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"A question of Life or Death" - differentiating between healthy and apoptotic cellsWatch now
Apoptosis is the process of cell signalling auto-destruction often called ‘programmed cell death’. Apoptosis is a highly regulated cell signalling process characterized by morphological and biochemical cellular changes.
View our range of apoptosis death receptor - cell membrane antibodies available in different formats and suitable for many applications.
The extrinsic or death receptor apoptosis cell signalling pathway is initiated through ligand binding to death receptors on the cell membrane.
The death receptors TNF-R1 (CD120a), TNF-R2 (CD120b), Fas/APO-1 (CD95) and the TNF-related apoptosis-inducing ligand (TRAIL) receptors called DR3, DR4, DR5 and DR6 are subgrouped under the tumor necrosis factor (TNF) receptor superfamily.
This family also includes TWEAK Receptor (CD266 / Fn14) which interacts with its ligand TWEAK (TNF-like weak inducer of apoptosis) (CD255) inducing apoptosis in some tumour cell lines through pathways yet to be fully elucidated.
Structurally, the death receptors are categorised as TNFR associated factors (TRAFs) or death domain homologues which have a cysteine rich extracellular domain and a transmembrane or intracellular death domain.
The apoptosis cell signal is initiated through death receptor oligomerization and via the death domain, is transmitted intracellularly through the recruitment of cytoplasmic adaptor proteins such as Fas associated death domain protein (FADD) and tumour necrosis factor receptor 1-associated death domain protein (TRADD).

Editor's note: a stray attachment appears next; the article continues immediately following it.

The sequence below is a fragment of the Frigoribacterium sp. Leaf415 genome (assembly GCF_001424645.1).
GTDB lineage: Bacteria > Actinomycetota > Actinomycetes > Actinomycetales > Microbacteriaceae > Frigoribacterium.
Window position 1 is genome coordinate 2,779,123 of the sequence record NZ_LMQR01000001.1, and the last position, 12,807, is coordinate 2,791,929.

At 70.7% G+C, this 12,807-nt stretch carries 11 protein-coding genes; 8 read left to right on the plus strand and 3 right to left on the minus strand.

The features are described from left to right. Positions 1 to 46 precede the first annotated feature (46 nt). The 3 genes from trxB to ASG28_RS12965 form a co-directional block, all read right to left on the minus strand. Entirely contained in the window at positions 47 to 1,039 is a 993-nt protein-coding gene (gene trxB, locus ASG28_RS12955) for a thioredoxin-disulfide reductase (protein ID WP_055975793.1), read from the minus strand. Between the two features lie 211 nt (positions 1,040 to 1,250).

The adaptor proteins have a death effector domain which recruits cytosolic proteins e.g. pro-caspase 8 to form the death-inducing signaling complex (DISC) with subsequent activation of the caspase cascade.
One of the earliest features of apoptosis is a morphological change in the plasma membrane. This involves the translocation of the membrane phospholipid phosphatidylserine (PS) during apoptosis from the internal layer to the external layer of the cell membrane.
In the presence of calcium ions, Annexin V has a high specificity and affinity for PS. Thus, the binding of Annexin V to cells with exposed PS provides a very sensitive method for detecting cellular apoptosis.
Further details about our Annexin V Detection Kits are available.
Apoptosis of virally-infected cells and primary tumor cells may be induced by cytotoxic T lymphocytes (CTLs) through the release of perforin and granzymes from cytoplasmic cytolytic granules. Further details about this alternative caspase activation pathway are available.
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Dysregulation of apoptosis may lead to pathological conditions. Apoptosis is associated with cancer, autoimmune diseases, transplant rejection, AIDS and neurodegenerative diseases. A greater understanding of the proteins and mechanisms involved in apoptosis will help to develop novel therapeutic approaches to modulate cellular death pathways in the treatment of diseases.
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